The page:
Research Article

Negative selection of patients for dialysis and transplantation in the United Kingdom.

Br Med J (Clin Res Ed) 1984; 288 doi: https://doi.org/10.1136/bmj.288.6424.1119 (Published 14 April 1984) Cite this as: Br Med J (Clin Res Ed) 1984;288:1119
  1. S Challah,
  2. A J Wing,
  3. R Bauer,
  4. R W Morris,
  5. S A Schroeder

    Abstract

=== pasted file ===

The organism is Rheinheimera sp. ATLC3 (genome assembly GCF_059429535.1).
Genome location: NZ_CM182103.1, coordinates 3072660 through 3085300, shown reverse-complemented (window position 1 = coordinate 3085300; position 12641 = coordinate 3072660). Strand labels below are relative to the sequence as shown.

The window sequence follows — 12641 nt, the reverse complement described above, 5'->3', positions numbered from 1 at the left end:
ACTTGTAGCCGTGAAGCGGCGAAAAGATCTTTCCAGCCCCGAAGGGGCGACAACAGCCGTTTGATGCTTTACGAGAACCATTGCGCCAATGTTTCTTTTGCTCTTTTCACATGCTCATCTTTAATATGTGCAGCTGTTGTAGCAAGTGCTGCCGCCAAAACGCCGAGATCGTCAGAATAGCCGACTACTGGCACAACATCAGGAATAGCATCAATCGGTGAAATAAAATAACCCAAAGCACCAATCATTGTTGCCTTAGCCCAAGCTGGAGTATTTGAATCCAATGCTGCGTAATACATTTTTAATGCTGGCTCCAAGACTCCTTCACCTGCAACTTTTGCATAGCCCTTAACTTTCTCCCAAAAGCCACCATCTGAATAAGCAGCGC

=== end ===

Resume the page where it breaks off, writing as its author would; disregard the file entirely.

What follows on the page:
In order to understand why the United Kingdom ranks low in the treatment of end stage renal failure a questionnaire investigating knowledge of current acceptance practice for dialysis and transplantation was sent to various groups of doctors throughout the country. The questionnaire comprised 16 case histories of patients with established end stage renal failure and associated social and medical problems. In each case the responding doctor was asked to indicate whether the patient would be suitable for treatment by dialysis or transplantation or both. The questionnaire was sent to a randomly selected sample of general practitioners and non-renal consultant physicians and their responses compared with those of all the nephrologists identified in the United Kingdom. The mean number of cases rejected by both general practitioners and non-renal consultant physicians was significantly higher than the number rejected by nephrologists. The findings suggest that underreferral of patients to dialysis and transplant units contributes to the current low acceptance rate of new patients into treatment programmes in the United Kingdom.